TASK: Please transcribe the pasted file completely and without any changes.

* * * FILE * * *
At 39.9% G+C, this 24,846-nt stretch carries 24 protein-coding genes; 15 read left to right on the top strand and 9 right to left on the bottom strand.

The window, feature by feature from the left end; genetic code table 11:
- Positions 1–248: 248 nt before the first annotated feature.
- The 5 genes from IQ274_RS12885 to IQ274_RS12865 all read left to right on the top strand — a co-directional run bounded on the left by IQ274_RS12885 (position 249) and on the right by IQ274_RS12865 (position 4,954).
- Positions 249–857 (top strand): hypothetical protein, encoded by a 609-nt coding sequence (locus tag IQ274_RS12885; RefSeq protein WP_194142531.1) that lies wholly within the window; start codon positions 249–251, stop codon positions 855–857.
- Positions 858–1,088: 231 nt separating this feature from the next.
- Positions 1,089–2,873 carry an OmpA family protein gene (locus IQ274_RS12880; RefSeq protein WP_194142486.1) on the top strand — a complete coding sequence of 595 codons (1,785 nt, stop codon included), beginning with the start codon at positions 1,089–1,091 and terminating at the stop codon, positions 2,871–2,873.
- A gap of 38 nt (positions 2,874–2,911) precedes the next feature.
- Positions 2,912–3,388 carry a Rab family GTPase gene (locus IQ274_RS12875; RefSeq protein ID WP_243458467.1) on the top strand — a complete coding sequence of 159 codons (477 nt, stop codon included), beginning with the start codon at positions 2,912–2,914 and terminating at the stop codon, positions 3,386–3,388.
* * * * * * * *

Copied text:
At 39.9% G+C, this 24,846-nt stretch carries 24 protein-coding genes; 15 read left to right on the top strand and 9 right to left on the bottom strand.

The window, feature by feature from the left end; genetic code table 11:
- Positions 1–248: 248 nt before the first annotated feature.
- The 5 genes from IQ274_RS12885 to IQ274_RS12865 all read left to right on the top strand — a co-directional run bounded on the left by IQ274_RS12885 (position 249) and on the right by IQ274_RS12865 (position 4,954).
- Positions 249–857 (top strand): hypothetical protein, encoded by a 609-nt coding sequence (locus tag IQ274_RS12885; RefSeq protein WP_194142531.1) that lies wholly within the window; start codon positions 249–251, stop codon positions 855–857.
- Positions 858–1,088: 231 nt separating this feature from the next.
- Positions 1,089–2,873 carry an OmpA family protein gene (locus IQ274_RS12880; RefSeq protein WP_194142486.1) on the top strand — a complete coding sequence of 595 codons (1,785 nt, stop codon included), beginning with the start codon at positions 1,089–1,091 and terminating at the stop codon, positions 2,871–2,873.
- A gap of 38 nt (positions 2,874–2,911) precedes the next feature.
- Positions 2,912–3,388 carry a Rab family GTPase gene (locus IQ274_RS12875; RefSeq protein ID WP_243458467.1) on the top strand — a complete coding sequence of 159 codons (477 nt, stop codon included), beginning with the start codon at positions 2,912–2,914 and terminating at the stop codon, positions 3,386–3,388.